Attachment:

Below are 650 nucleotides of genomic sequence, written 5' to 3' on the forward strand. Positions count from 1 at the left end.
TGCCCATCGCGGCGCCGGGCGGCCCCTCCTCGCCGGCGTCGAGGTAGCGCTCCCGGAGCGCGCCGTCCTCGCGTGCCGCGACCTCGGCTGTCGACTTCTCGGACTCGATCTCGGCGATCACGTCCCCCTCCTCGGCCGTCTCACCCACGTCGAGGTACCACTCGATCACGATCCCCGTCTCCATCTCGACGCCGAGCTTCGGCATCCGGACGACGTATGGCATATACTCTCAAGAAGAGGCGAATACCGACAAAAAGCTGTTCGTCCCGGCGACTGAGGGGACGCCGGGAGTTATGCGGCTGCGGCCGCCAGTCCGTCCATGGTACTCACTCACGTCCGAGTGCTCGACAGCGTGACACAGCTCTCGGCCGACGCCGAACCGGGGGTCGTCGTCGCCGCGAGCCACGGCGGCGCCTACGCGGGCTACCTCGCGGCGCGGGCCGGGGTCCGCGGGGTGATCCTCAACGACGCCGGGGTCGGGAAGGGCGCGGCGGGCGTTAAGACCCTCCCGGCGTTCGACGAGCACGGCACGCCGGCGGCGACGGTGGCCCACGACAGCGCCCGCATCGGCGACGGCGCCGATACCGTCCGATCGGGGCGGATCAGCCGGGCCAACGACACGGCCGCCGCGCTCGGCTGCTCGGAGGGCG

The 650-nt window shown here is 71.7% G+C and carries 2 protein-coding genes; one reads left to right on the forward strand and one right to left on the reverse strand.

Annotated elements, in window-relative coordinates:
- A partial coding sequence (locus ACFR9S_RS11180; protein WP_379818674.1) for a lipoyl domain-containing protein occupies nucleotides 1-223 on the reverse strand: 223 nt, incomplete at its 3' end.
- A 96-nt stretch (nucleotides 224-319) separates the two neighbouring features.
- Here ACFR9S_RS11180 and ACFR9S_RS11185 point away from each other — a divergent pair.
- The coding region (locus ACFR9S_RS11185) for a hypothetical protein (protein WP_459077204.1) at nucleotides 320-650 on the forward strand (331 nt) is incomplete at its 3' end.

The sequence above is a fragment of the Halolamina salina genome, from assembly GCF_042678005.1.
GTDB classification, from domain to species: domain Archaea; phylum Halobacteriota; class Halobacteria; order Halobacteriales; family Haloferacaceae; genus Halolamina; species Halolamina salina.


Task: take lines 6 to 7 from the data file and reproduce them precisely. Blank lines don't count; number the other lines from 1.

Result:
- A 96-nt stretch (nucleotides 224-319) separates the two neighbouring features.
- Here ACFR9S_RS11180 and ACFR9S_RS11185 point away from each other — a divergent pair.